Local58- which I’ve been avoiding mentioning on purpose! – does the same for local-access late night television. When you were a kid, did you ever sit by the television super late at night, long after there was anything on, just watching the shopping channel or whatever? This will ring especially true for kids from Washington, where I can keenly remember seeing this exact kind of programming in the middle of the night on public-access. There’s a washed-out, empty quality to those canned late-night shows that’s difficult to put your finger on. There’s no character to them, they just hum by in a kind of drone.
Straub takes that emptiness and fills it with formless, inexplicable menace.
The result is an experience that blends reality and fiction to produce a kind of waking nightmare.
He does it by perfectly recreating end-of-day programming using assets from free-use online repositories. Almost nothing about Local58 is original per se, it comes from sound and video banks, lightly twisted into form. Oftentimes by the time things go wrong – and they go wrong fast – he’s lulled you into a sense of security that perfectly mimics the brain-off, fuzzy boredom of sitting in front of late-night tv as a kid. In most episodes, he achieves this effect in under a minute. In 2021 we’d call it something like ‘Perfect Vaporwave Homage”. In 2015 when the series began, I think they just referred to it as ‘Fucking Unsettling” and left it at that. When the falsehoods start showing up and snowballing into cosmic dread, they’re doing it on a platform of authority established by how perfectly Straub mimics his source material in the first place. Candle Cove and Local58 are playing the exact same game in two different arenas.
There’s so much more I’d love to say about the way that Local58 uses imperative language and the guise of Government authority to push the audience around, but I think it might ruin the fun. It does things with the illusion of authority that I’m not sure I’ve ever seen done this well, this quickly. Maybe the best thing you can do for yourself is hold tight and watch it through – I promise there’s no explicit violence, no language, no conventional jump-scares (well, maybe one), no grand punch-line twist. No sadistic shock ending. It’s just six condensed episodes preying on my exact fears from when I was a kid: of something innocuous, something I trust, revealing itself to not only be malicious, but malicious in a way that fundamentally defies understanding.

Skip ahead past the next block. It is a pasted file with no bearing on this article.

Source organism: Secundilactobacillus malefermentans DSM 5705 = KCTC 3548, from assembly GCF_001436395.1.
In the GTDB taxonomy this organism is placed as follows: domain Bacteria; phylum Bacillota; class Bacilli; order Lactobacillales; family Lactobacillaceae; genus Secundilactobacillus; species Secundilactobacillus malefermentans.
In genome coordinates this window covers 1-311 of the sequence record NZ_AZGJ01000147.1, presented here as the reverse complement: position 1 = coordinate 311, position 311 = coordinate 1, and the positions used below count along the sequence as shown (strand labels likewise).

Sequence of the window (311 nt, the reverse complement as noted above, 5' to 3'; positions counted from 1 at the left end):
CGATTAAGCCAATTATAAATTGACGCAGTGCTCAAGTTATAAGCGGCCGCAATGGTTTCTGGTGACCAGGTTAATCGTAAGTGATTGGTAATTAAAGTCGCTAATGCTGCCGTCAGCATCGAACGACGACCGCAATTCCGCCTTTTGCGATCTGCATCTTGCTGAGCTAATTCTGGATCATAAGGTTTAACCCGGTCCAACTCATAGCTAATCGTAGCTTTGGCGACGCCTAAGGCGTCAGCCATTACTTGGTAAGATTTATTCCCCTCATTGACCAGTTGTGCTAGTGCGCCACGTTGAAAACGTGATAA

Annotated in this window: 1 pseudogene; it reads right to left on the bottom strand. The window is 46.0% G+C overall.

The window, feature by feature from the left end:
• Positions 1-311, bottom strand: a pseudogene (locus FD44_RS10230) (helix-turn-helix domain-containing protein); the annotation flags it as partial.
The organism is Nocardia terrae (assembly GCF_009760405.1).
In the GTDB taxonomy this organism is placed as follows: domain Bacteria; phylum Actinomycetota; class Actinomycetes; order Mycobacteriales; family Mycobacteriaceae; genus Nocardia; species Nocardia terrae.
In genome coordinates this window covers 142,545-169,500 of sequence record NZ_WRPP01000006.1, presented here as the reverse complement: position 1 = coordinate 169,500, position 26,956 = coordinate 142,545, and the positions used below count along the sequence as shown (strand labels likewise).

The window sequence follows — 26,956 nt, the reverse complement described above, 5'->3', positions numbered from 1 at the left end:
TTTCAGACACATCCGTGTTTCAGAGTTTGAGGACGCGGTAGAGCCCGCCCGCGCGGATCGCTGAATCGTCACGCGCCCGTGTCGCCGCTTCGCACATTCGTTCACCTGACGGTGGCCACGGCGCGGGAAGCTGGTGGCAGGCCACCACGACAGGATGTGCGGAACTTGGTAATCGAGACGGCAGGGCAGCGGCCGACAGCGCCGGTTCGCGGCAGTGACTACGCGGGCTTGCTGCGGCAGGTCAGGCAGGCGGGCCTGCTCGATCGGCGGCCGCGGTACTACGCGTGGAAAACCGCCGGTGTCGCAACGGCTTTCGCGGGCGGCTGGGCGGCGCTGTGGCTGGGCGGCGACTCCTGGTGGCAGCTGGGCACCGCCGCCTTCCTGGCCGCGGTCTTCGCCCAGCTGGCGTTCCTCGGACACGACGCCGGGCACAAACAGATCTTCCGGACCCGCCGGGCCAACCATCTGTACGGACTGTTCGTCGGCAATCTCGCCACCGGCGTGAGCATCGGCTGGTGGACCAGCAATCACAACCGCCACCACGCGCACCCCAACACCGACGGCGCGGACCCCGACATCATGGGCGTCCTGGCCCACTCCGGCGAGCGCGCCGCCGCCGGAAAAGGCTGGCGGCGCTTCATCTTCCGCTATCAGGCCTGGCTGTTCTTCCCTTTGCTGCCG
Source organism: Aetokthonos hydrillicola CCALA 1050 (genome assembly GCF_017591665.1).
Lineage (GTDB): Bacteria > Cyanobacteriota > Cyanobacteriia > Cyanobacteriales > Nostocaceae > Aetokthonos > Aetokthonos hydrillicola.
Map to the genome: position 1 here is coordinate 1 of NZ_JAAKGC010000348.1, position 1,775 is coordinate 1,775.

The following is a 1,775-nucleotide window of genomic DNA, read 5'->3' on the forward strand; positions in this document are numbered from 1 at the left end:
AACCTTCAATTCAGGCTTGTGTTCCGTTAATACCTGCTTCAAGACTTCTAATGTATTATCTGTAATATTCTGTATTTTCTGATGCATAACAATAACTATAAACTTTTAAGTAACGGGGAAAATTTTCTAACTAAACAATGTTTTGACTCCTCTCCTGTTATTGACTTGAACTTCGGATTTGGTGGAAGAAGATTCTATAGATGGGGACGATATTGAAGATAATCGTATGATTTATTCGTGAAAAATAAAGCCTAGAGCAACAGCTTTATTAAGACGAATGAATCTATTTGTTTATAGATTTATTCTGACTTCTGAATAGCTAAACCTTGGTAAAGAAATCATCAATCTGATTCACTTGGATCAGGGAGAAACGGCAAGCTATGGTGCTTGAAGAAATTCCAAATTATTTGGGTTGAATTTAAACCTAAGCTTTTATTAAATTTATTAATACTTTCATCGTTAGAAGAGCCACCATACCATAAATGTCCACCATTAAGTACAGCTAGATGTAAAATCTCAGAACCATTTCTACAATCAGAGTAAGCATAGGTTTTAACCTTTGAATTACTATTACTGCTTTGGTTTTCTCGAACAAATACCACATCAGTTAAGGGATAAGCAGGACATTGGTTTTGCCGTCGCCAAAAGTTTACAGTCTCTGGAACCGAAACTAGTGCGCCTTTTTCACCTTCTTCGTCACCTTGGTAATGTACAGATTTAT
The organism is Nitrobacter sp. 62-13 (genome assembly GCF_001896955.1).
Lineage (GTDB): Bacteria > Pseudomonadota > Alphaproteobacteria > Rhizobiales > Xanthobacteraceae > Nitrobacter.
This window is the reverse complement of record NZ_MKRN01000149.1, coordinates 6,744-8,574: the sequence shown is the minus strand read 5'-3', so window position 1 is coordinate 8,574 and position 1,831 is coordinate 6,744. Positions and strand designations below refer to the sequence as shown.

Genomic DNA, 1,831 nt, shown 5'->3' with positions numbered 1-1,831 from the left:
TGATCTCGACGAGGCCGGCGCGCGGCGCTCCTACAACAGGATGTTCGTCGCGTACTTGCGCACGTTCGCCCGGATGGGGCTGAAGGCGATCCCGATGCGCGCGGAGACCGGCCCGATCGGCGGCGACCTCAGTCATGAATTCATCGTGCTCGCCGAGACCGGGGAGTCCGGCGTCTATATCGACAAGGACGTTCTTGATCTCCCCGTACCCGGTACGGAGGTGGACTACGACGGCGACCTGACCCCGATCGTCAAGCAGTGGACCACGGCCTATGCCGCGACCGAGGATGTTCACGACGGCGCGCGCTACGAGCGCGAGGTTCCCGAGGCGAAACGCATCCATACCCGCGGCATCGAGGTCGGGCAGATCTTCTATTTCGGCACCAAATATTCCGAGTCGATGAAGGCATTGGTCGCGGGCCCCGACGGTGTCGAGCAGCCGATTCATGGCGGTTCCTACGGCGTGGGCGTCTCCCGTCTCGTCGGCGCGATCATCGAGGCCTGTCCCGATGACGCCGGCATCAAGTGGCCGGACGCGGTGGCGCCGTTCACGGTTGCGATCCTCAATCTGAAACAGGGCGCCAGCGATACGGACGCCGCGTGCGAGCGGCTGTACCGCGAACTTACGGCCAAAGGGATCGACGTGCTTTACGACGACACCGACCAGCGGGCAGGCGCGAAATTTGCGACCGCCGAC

At the end of the day, I guess the only difference is that Candle Cove takes about 10 minutes to read, and that you can watch all of Local58 end to end in less than 20 minutes right here and right now. Headphones and nerves of steel recommended. Kris takes his foley work seriously.
Season one, which is about 10 minutes long:
And two, ten minutes more:
No wonder it inspired an entire generation of indie YouTube horror.
One last thing, to cap off the stories of me as a weird kid:
There’s an old trick I learned when I was small, that the secret to detecting a one-way mirror was to hold my finger up to the glass and see if the reflections touch.
It had something to do with the double-pane glass on a true reflecting mirror.
I have no idea if it’s true, but for about a decade I held my finger up to every mirror I could find, just to make sure there wasn’t anything behind it, looking back.
Sometimes I still do.
This has been day 1 of 31 for The Long Hallowe’en 2021!
Phew, see you tomorrow night!